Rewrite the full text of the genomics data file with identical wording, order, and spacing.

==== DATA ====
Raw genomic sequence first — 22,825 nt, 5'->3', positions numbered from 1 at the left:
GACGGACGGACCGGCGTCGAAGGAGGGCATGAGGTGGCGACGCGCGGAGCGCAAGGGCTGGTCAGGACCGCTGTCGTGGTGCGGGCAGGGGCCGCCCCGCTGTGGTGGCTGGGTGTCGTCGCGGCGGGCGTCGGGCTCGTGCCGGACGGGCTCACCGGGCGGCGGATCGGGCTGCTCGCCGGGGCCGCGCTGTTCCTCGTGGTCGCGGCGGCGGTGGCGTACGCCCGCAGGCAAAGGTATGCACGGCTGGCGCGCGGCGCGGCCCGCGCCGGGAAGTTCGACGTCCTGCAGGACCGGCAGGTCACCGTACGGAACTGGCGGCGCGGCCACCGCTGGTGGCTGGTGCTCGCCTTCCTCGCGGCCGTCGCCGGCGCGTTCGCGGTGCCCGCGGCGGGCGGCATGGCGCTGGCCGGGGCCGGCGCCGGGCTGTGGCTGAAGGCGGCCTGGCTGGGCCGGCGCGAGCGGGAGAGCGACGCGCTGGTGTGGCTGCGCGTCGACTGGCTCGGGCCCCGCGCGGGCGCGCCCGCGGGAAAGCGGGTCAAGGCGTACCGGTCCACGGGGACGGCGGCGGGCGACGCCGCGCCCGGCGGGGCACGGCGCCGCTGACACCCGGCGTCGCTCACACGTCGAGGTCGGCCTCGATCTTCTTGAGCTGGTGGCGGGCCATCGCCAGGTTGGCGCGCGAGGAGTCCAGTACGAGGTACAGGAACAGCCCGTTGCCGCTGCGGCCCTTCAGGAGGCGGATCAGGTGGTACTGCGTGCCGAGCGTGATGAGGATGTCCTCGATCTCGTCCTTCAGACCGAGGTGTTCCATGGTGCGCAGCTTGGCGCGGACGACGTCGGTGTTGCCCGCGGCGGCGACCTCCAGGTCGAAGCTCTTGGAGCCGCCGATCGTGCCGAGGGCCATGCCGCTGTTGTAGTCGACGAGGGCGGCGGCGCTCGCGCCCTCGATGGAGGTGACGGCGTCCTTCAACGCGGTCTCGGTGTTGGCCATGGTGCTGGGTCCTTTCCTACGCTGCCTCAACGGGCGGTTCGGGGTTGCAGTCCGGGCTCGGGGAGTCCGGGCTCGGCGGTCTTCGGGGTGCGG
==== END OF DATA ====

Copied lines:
Raw genomic sequence first — 22,825 nt, 5'->3', positions numbered from 1 at the left:
GACGGACGGACCGGCGTCGAAGGAGGGCATGAGGTGGCGACGCGCGGAGCGCAAGGGCTGGTCAGGACCGCTGTCGTGGTGCGGGCAGGGGCCGCCCCGCTGTGGTGGCTGGGTGTCGTCGCGGCGGGCGTCGGGCTCGTGCCGGACGGGCTCACCGGGCGGCGGATCGGGCTGCTCGCCGGGGCCGCGCTGTTCCTCGTGGTCGCGGCGGCGGTGGCGTACGCCCGCAGGCAAAGGTATGCACGGCTGGCGCGCGGCGCGGCCCGCGCCGGGAAGTTCGACGTCCTGCAGGACCGGCAGGTCACCGTACGGAACTGGCGGCGCGGCCACCGCTGGTGGCTGGTGCTCGCCTTCCTCGCGGCCGTCGCCGGCGCGTTCGCGGTGCCCGCGGCGGGCGGCATGGCGCTGGCCGGGGCCGGCGCCGGGCTGTGGCTGAAGGCGGCCTGGCTGGGCCGGCGCGAGCGGGAGAGCGACGCGCTGGTGTGGCTGCGCGTCGACTGGCTCGGGCCCCGCGCGGGCGCGCCCGCGGGAAAGCGGGTCAAGGCGTACCGGTCCACGGGGACGGCGGCGGGCGACGCCGCGCCCGGCGGGGCACGGCGCCGCTGACACCCGGCGTCGCTCACACGTCGAGGTCGGCCTCGATCTTCTTGAGCTGGTGGCGGGCCATCGCCAGGTTGGCGCGCGAGGAGTCCAGTACGAGGTACAGGAACAGCCCGTTGCCGCTGCGGCCCTTCAGGAGGCGGATCAGGTGGTACTGCGTGCCGAGCGTGATGAGGATGTCCTCGATCTCGTCCTTCAGACCGAGGTGTTCCATGGTGCGCAGCTTGGCGCGGACGACGTCGGTGTTGCCCGCGGCGGCGACCTCCAGGTCGAAGCTCTTGGAGCCGCCGATCGTGCCGAGGGCCATGCCGCTGTTGTAGTCGACGAGGGCGGCGGCGCTCGCGCCCTCGATGGAGGTGACGGCGTCCTTCAACGCGGTCTCGGTGTTGGCCATGGTGCTGGGTCCTTTCCTACGCTGCCTCAACGGGCGGTTCGGGGTTGCAGTCCGGGCTCGGGGAGTCCGGGCTCGGCGGTCTTCGGGGTGCGG